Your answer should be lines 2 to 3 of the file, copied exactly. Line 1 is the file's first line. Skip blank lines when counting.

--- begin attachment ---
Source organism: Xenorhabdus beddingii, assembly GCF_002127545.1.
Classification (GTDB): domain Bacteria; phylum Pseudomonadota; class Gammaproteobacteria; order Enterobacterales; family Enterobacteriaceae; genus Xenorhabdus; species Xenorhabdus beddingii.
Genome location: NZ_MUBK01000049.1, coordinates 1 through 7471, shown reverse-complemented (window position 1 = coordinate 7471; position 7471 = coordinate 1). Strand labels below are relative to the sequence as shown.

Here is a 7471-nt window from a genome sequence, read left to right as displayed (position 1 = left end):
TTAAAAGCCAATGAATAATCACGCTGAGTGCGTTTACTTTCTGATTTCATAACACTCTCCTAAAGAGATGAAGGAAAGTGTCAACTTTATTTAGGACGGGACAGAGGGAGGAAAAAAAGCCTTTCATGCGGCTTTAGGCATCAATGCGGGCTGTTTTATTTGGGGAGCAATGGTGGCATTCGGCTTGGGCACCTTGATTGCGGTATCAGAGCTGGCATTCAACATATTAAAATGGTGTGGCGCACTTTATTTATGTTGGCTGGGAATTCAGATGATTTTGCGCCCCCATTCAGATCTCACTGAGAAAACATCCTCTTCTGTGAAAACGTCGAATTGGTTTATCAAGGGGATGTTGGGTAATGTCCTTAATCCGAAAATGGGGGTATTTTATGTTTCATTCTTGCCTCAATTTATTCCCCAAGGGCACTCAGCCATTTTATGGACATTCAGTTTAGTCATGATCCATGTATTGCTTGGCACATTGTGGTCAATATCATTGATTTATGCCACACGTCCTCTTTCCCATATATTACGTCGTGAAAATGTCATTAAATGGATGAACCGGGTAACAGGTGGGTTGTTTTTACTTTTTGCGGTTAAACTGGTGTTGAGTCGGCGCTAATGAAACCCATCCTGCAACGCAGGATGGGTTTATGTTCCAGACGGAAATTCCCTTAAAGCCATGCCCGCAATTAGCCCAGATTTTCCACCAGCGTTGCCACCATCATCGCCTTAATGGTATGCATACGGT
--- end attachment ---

Classification (GTDB): domain Bacteria; phylum Pseudomonadota; class Gammaproteobacteria; order Enterobacterales; family Enterobacteriaceae; genus Xenorhabdus; species Xenorhabdus beddingii.
Genome location: NZ_MUBK01000049.1, coordinates 1 through 7471, shown reverse-complemented (window position 1 = coordinate 7471; position 7471 = coordinate 1). Strand labels below are relative to the sequence as shown.